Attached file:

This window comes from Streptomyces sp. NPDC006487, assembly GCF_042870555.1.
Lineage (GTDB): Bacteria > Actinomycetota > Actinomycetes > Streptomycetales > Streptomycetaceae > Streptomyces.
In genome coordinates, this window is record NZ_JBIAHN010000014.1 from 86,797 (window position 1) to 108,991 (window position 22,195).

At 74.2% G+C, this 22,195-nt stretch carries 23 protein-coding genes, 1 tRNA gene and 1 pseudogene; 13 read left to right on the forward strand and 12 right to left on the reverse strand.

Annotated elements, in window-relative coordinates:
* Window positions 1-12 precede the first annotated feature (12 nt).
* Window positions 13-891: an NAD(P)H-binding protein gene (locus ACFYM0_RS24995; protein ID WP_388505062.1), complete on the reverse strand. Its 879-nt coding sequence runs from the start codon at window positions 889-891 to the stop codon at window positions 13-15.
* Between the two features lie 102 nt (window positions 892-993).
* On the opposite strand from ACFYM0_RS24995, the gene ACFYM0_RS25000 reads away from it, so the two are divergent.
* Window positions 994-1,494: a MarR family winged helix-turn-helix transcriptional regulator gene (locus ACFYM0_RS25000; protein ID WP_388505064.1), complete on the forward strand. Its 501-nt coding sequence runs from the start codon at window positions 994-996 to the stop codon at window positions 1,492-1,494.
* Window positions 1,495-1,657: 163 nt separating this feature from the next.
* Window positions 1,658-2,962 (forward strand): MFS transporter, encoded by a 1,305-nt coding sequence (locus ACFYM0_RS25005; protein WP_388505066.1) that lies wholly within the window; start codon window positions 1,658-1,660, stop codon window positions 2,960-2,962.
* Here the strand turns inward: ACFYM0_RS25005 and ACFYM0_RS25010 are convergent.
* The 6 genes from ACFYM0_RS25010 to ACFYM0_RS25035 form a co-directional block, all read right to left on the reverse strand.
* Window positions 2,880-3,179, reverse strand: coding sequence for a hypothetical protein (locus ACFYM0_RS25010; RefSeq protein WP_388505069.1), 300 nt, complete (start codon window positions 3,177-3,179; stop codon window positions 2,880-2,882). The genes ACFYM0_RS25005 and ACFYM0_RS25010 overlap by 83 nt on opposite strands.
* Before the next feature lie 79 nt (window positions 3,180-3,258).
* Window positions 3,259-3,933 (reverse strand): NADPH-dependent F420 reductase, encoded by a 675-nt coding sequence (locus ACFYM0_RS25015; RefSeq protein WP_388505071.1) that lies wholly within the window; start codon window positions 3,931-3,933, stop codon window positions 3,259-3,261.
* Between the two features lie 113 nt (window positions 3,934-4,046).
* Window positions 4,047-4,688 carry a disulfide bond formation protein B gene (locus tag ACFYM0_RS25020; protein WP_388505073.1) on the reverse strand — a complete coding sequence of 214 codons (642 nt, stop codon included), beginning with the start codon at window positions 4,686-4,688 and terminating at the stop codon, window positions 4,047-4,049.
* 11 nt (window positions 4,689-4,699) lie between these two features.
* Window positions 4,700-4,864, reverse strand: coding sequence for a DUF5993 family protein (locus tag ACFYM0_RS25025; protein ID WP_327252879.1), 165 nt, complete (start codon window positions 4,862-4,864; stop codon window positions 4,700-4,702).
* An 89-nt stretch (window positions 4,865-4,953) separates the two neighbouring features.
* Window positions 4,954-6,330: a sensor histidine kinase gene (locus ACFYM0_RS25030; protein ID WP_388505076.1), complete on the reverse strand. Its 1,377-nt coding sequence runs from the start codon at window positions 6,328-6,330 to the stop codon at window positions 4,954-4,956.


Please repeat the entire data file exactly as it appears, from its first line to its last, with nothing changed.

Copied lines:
This window comes from Streptomyces sp. NPDC006487, assembly GCF_042870555.1.
Lineage (GTDB): Bacteria > Actinomycetota > Actinomycetes > Streptomycetales > Streptomycetaceae > Streptomyces.
In genome coordinates, this window is record NZ_JBIAHN010000014.1 from 86,797 (window position 1) to 108,991 (window position 22,195).

At 74.2% G+C, this 22,195-nt stretch carries 23 protein-coding genes, 1 tRNA gene and 1 pseudogene; 13 read left to right on the forward strand and 12 right to left on the reverse strand.

Annotated elements, in window-relative coordinates:
* Window positions 1-12 precede the first annotated feature (12 nt).
* Window positions 13-891: an NAD(P)H-binding protein gene (locus ACFYM0_RS24995; protein ID WP_388505062.1), complete on the reverse strand. Its 879-nt coding sequence runs from the start codon at window positions 889-891 to the stop codon at window positions 13-15.
* Between the two features lie 102 nt (window positions 892-993).
* On the opposite strand from ACFYM0_RS24995, the gene ACFYM0_RS25000 reads away from it, so the two are divergent.
* Window positions 994-1,494: a MarR family winged helix-turn-helix transcriptional regulator gene (locus ACFYM0_RS25000; protein ID WP_388505064.1), complete on the forward strand. Its 501-nt coding sequence runs from the start codon at window positions 994-996 to the stop codon at window positions 1,492-1,494.
* Window positions 1,495-1,657: 163 nt separating this feature from the next.
* Window positions 1,658-2,962 (forward strand): MFS transporter, encoded by a 1,305-nt coding sequence (locus ACFYM0_RS25005; protein WP_388505066.1) that lies wholly within the window; start codon window positions 1,658-1,660, stop codon window positions 2,960-2,962.
* Here the strand turns inward: ACFYM0_RS25005 and ACFYM0_RS25010 are convergent.
* The 6 genes from ACFYM0_RS25010 to ACFYM0_RS25035 form a co-directional block, all read right to left on the reverse strand.
* Window positions 2,880-3,179, reverse strand: coding sequence for a hypothetical protein (locus ACFYM0_RS25010; RefSeq protein WP_388505069.1), 300 nt, complete (start codon window positions 3,177-3,179; stop codon window positions 2,880-2,882). The genes ACFYM0_RS25005 and ACFYM0_RS25010 overlap by 83 nt on opposite strands.
* Before the next feature lie 79 nt (window positions 3,180-3,258).
* Window positions 3,259-3,933 (reverse strand): NADPH-dependent F420 reductase, encoded by a 675-nt coding sequence (locus ACFYM0_RS25015; RefSeq protein WP_388505071.1) that lies wholly within the window; start codon window positions 3,931-3,933, stop codon window positions 3,259-3,261.
* Between the two features lie 113 nt (window positions 3,934-4,046).
* Window positions 4,047-4,688 carry a disulfide bond formation protein B gene (locus tag ACFYM0_RS25020; protein WP_388505073.1) on the reverse strand — a complete coding sequence of 214 codons (642 nt, stop codon included), beginning with the start codon at window positions 4,686-4,688 and terminating at the stop codon, window positions 4,047-4,049.
* 11 nt (window positions 4,689-4,699) lie between these two features.
* Window positions 4,700-4,864, reverse strand: coding sequence for a DUF5993 family protein (locus tag ACFYM0_RS25025; protein ID WP_327252879.1), 165 nt, complete (start codon window positions 4,862-4,864; stop codon window positions 4,700-4,702).
* An 89-nt stretch (window positions 4,865-4,953) separates the two neighbouring features.
* Window positions 4,954-6,330: a sensor histidine kinase gene (locus ACFYM0_RS25030; protein ID WP_388505076.1), complete on the reverse strand. Its 1,377-nt coding sequence runs from the start codon at window positions 6,328-6,330 to the stop codon at window positions 4,954-4,956.